By Tina Gallagher
Yoga Journeys® -- a weekly yoga program for children airing on WVIA Television -- is dedicated to educating and empowering children as well as adults about health, wellness, and our world. Hosted by Melissa Russo, this program’s target audience is kids aged 7-13, but the whole family can follow along and learn yoga-based breathing and relaxation exercises as well as traditional yoga stretches.
“Empowering children with the experience of yoga allows them the benefits of decreasing stress, improving fitness, and developing a deeper connection with themselves,” says Russo. “However, I feel the greater benefits are that of self-regulation. Children can learn to calm down when hyper, energize when feeling sluggish, relax when stressed, as well as have a better connection with their feelings giving them more control and responsibility over their choices and reactions.”
Musso has practiced yoga since college. After graduation, she worked in a social work environment with teens, employing relaxation techniques. Both she and the teens were amazed at the effects of simple breathing and guided relaxation exercises. For the first time, many of the teens felt empowered with the skill to feel good…and for some, feeling good without the abuse of a substance hadn’t occurred to them.
After that, Melissa grew inspired to receive professional training in this field. She received her initial yoga training through the Himalayan Institute in Honesdale, PA and has continued to study with many traditions and organizations, including YogaEd.
“YogaEd allows me to teach yoga in a school environment as well as work with teachers, empowering them to use yoga-based tools to use in their classrooms for behavior modification and to increase their student’s learning readinesss,” she says.
The great thing about yoga is that children can start doing it at any age. In fact, many young children spontaneously stretch in what we recognize as yoga poses to help them unwind and release, as well as just for fun. One of the most important differences in working with children is the length of time they hold yoga poses. Since yoga stretches are very cleansing, poses are held for a shorter lengthens of time with younger children and many yoga exercises are not advised for kids under the age of 16. The class length is also shorter for younger children and lengthens as their attention spans grow.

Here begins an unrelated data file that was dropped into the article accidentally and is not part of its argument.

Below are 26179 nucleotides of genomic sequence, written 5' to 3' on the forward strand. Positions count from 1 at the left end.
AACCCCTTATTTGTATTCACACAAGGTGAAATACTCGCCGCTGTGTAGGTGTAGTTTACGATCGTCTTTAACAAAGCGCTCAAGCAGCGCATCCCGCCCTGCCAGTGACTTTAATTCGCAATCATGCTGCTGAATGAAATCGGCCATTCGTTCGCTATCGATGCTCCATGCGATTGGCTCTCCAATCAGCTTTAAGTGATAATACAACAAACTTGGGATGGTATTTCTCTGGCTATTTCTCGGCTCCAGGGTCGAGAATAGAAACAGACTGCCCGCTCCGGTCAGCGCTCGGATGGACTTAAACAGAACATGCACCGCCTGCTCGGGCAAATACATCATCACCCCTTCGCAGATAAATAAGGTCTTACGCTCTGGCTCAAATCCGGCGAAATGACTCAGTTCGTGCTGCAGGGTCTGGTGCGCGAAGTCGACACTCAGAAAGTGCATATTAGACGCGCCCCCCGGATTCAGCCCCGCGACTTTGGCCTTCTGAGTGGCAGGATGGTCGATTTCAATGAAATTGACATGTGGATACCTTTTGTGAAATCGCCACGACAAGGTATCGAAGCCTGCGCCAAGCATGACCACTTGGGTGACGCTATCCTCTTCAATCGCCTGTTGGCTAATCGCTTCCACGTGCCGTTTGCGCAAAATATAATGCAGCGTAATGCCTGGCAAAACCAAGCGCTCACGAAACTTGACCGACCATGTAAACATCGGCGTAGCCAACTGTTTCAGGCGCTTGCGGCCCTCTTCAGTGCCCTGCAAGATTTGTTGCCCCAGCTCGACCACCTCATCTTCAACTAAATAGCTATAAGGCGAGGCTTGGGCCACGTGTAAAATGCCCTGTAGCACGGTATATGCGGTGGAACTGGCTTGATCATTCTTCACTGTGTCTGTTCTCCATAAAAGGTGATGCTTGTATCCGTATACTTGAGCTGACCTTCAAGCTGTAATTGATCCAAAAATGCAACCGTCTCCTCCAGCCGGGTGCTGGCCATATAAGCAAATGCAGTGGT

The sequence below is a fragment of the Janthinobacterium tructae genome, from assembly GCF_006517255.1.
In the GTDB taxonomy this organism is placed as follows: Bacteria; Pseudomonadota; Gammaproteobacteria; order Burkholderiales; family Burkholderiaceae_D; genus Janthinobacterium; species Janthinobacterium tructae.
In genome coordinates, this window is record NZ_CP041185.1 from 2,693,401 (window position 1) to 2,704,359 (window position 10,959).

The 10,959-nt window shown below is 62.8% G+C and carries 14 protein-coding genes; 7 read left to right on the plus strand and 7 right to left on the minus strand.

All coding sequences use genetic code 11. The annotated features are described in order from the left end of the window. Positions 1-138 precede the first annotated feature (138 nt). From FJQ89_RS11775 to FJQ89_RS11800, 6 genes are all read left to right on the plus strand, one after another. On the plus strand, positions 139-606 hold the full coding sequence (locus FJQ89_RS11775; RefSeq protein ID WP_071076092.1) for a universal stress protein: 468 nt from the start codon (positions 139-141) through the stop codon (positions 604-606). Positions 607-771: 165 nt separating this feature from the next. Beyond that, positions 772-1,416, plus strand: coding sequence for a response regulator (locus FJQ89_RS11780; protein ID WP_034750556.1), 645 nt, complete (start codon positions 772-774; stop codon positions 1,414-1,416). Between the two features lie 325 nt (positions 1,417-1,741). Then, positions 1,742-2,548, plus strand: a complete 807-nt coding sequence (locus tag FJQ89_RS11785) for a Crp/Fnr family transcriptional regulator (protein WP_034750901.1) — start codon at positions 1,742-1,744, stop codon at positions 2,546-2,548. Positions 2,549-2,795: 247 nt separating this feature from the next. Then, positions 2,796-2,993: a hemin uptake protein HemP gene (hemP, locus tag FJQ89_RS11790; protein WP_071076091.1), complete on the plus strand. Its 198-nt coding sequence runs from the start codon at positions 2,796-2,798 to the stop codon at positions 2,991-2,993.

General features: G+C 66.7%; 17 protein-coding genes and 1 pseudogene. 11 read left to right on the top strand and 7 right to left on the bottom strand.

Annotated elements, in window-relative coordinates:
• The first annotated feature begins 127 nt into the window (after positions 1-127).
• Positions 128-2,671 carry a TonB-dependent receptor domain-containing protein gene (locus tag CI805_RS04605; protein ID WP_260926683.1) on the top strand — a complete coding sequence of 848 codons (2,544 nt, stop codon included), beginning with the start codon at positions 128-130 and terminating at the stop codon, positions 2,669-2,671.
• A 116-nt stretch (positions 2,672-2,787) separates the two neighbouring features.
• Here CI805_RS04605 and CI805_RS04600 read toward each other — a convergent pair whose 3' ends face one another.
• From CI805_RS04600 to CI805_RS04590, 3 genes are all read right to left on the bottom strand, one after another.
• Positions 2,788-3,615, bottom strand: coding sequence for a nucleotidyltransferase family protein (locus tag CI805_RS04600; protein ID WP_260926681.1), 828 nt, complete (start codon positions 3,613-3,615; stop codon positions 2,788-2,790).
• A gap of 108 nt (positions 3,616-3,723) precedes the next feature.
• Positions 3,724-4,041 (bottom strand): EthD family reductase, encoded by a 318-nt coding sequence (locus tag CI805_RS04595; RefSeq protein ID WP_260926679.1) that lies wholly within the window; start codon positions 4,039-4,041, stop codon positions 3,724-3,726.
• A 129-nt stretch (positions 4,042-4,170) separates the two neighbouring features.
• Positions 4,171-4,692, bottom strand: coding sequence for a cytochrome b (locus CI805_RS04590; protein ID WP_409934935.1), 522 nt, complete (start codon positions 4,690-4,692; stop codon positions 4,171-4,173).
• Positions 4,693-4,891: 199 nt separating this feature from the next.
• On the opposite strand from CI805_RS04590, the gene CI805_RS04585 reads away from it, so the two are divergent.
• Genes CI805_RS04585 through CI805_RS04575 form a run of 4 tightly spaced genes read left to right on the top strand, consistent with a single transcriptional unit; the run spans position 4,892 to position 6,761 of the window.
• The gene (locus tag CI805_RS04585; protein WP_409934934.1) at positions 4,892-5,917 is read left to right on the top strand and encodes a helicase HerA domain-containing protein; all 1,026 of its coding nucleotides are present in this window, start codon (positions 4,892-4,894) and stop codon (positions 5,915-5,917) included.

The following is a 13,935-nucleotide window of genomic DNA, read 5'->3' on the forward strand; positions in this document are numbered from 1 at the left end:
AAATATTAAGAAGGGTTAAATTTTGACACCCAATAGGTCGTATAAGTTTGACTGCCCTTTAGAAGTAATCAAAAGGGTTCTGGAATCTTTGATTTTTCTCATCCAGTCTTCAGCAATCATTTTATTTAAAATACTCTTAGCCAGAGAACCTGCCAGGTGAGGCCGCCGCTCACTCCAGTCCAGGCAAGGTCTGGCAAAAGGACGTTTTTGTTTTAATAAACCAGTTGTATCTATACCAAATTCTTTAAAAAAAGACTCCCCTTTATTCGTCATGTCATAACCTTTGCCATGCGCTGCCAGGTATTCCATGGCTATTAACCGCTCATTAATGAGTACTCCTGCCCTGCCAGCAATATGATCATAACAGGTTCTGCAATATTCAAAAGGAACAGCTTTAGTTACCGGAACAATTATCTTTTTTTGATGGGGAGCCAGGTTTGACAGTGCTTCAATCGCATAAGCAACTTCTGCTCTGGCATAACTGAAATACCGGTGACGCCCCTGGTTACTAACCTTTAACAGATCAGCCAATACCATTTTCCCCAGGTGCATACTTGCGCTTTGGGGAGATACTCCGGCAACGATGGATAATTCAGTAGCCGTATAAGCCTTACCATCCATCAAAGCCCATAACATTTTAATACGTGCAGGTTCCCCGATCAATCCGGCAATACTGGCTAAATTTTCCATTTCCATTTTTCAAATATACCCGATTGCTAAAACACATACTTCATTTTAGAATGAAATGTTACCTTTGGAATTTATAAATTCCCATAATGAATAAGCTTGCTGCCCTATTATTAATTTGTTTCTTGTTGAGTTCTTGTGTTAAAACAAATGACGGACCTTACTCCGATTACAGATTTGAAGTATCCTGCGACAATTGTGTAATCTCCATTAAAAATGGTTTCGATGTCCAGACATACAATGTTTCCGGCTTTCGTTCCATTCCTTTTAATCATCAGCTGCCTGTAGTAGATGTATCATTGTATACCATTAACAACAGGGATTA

“It’s been interesting to find that middle school aged children seem to need a lot of relaxation, although hardly surprising when we look at the amount of stress they truly are under in combination with all the physical changes they are going through as they move towards puberty,” says Russo. “In my experience, they have been hungry to learn yoga exercises that can help them feel more relaxed, stronger, energized, alert, centered, and more in control of their emotions. They can also improve self-confidence and self-esteem.
“For this reason I was inspired to create Yoga Journeys®, a weekly yoga program for kids that is airing on our local PBS station, WVIA, and is currently being offered on a statewide basis this fall. In every episode, we also have either a special guest visit the program or go on a ‘journey’ exploring a variety of topics including healthy food choices, sustainability and environmental practices, positive thinking and creating personal affirmations, and treating ourselves and others with kindness and respect.”
Through the Yoga Journeys® Outreach Program, WVIA offers the entire 13-episode Season 1 of Yoga Journeys® to local member schools, and Yoga Journeys® Productions, Inc., the non-profit 501(c)3 organization that produced the program, offers the Season at a wholesale rate to all other schools and community centers interested in private broadcasting of the series. More information about these programs and other ways to get involved can be found at YogaJourneys.tv.
For more information on Melissa Russo and Yoga Journeys®, visit youryogajourney.com.